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Amazing comparison (700+ pages!) of PDE solving. There's a gap to be filled

Posted 1 year ago
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On February 11, Nasser M. Abbasi compiled a huge report about PDE solving with Mathematica 11.3 and a recent (2018 version) of another major CAS system , listing some of the PDE textbooks consulted (strangely no one among Evans, Farlow, Strauss, Sauvigny, Taylor is included).

According to the results and to the table of results , Mathematica is dramaticaly behind its competitor and the knowledge of PDE by both the system seem very limited, compared to results one can find in a textbook.

To be noticed, if you look at his page , Abbasi seems to use more Mathematica than the competitor.

Let's hope that researchers at Wolfram will implement a better knowledge of PDE into Mathematica, rather than spreading their efforts on all those (some of them kind of bizarre) fields : not just to fill the gap with its competitor, but because PDE is a very crucial MATHEMATICAL topic.

8 Replies

I would venture to say that numeric solving of PDEs is vastly more important than exact solving. I am guessing this comparison is much more about the latter.

Dan, that is all you are able to say??? This report clearly shows, that Mathematica symbolic capabilities for PDE are dramatically poor. Wolfram developers should work very hard on this topic instead of introducing numerous bizare new functionalities.

Posted 1 year ago

Indeed! Though, it's also true that symbolic manipulations (and exact solutions) give the big allure to CASs

Question of NDSolve limitation: are there any major ones? (Neil Singer, AC Kinetics, Inc. gave a great answer as to what is underlying - the underlying components are not hidden they are available to read)

I did not get past the first few of 700 pg. However I saw some inconsistency.

(1) maple cannot do arbitrary precision so it cannot answer "the same questions" mm is

(2) mathematica was counted as "incapable" due to time of solving - which does not mean it cannot solve (it)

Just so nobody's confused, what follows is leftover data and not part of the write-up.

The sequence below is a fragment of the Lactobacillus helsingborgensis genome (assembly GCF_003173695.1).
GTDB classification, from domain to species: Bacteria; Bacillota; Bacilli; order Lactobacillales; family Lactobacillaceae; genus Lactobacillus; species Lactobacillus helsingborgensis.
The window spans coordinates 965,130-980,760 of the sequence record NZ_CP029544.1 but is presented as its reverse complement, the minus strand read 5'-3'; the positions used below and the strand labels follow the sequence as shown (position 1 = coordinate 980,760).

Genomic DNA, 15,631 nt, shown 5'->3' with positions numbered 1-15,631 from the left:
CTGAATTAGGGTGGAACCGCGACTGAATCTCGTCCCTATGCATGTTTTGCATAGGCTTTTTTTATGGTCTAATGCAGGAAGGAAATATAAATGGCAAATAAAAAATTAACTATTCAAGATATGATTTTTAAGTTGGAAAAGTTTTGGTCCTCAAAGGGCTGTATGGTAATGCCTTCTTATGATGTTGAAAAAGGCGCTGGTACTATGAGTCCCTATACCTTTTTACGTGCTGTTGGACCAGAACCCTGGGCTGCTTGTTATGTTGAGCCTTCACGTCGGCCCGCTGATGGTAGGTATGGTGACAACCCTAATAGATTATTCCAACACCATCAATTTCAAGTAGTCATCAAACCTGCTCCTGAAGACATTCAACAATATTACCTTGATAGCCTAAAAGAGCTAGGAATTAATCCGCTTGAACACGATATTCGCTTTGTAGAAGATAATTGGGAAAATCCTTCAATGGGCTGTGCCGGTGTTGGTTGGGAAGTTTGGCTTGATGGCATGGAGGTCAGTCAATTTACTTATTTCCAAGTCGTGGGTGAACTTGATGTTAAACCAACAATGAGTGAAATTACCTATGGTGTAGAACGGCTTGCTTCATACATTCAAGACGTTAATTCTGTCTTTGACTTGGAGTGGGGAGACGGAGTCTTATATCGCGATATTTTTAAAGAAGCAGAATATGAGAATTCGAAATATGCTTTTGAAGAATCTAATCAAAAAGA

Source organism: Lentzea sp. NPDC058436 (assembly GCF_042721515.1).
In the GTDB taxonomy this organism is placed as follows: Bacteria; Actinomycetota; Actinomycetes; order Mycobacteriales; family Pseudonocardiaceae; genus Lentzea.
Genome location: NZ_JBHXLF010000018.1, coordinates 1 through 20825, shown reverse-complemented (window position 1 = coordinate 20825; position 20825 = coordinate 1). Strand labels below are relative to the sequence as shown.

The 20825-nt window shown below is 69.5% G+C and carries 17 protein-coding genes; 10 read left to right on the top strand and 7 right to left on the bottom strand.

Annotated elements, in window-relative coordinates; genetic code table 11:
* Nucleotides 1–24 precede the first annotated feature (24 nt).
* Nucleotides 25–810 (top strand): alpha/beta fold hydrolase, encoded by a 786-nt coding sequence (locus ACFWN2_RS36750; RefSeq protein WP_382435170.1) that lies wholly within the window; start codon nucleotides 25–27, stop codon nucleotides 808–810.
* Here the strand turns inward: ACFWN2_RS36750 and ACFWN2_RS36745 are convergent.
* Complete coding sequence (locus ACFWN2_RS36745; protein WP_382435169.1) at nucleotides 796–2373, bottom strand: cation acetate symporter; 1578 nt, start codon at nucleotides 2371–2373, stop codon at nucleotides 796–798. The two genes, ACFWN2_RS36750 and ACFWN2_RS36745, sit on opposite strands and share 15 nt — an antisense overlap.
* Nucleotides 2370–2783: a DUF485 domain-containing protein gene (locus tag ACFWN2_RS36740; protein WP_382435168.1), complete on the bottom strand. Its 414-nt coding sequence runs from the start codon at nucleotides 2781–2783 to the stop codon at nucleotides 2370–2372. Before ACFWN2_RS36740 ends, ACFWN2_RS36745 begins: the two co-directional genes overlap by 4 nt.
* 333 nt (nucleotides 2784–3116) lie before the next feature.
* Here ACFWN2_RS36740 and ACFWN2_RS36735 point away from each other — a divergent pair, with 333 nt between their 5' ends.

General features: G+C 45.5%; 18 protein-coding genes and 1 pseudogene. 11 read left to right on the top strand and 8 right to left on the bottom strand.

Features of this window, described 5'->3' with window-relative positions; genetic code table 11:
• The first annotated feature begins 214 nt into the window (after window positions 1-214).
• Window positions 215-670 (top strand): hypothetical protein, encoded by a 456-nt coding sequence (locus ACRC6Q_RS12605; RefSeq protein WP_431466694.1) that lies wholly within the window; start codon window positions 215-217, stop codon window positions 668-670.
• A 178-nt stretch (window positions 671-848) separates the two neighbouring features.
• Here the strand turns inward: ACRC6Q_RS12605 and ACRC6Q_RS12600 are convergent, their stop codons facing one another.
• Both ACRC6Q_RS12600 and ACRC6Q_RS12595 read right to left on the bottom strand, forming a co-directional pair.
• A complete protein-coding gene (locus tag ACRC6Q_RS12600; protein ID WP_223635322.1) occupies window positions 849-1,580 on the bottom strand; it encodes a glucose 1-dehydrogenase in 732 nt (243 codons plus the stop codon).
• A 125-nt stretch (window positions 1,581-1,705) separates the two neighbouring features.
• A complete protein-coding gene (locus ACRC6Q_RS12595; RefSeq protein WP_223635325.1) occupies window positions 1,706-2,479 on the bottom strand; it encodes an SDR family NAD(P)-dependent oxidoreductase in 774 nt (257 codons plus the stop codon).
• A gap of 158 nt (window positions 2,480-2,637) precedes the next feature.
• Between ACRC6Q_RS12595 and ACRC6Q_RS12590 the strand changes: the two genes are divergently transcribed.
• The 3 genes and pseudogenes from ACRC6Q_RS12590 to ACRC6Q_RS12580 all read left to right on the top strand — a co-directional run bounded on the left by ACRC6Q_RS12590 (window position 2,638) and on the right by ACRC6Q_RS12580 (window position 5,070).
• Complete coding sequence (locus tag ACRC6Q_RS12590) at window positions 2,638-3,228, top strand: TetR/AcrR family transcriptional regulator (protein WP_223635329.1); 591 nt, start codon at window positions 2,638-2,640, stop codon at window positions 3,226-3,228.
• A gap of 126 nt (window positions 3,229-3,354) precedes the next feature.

(3) in the maple column unsolved integrals were "allowed", but apparently not in mm's column

(from links above, a result mathematica "failed")

DSolve[{cw(1,0)(x,t)+w(0,1)(x,t)=0,w(x,0)=f(x),w(0,t)=h(t)},w(x,t),{x,t},Assumptions->c>0 && x>0 && t>0]

I do not think this test is "correct". c>0 does not mean, in Mathematica, that c is a constant.

"therefore w(x(t),t) is constant" (from link above of test results)

olver intro to PDE, transport and traveling wave equations, "in which c is a fixed, nonzero constant" (which i borrowed from the intro (still saving to afford a copy!))

Correct me if i'm wrong that c>0 does not mean "is a constant" in Mathematica but that in Maple it likely does

Mathematica too assumes that c is constant. For example:

In[15]:= DSolve[y'[x] == c, y, x]

Out[15]= {{y -> Function[{x}, c x + C[1]]}}

(responding to Gianluca Gorni) That is right, DSolve does automatically assign un-involved variables as (constants), so your right, that was not the problem.

I see more issues I'd like to discuss about the one problem already mentioned, in PDE section of tests.

Mathematica solves (noting f can be f[t] or f[x] but generically f[x,t]):

a D[w[x, t], t] + b D[w[x, t], x] == f

DSolveValue[a D[u[x, t], x] + b D[u[x, t], t] == c, u[x, t], {x, t}] (* works *)

Taken from tests (see how conditions specify the form of w, not a value):

pde = D[w[x, t], t] + c*D[w[x, t], x] == 0;
ic = w[x, 0] == f[x];
bc = w[0, t] == h[t];
DSolveValue[pde, w[x, t], {x, t}]
    C[1][(c t - x)/c]
DSolveValue[{pde, ic, bc}, w[x, t], {x, t}]  (* no *)

Another way of expressing w (that will have solution(s) done by hand) is:

DSolveValue[{a D[f[x] h[t], x] + b D[f[x] h[t], t] == 0}, f h, {x, t}]  (* does not work *)

The initial conditions for f h demand it have a particular form (which is neither a systems of equation and nor an initial condition). It may be true Mathematica doesn't allow it. However: I'm not an expert.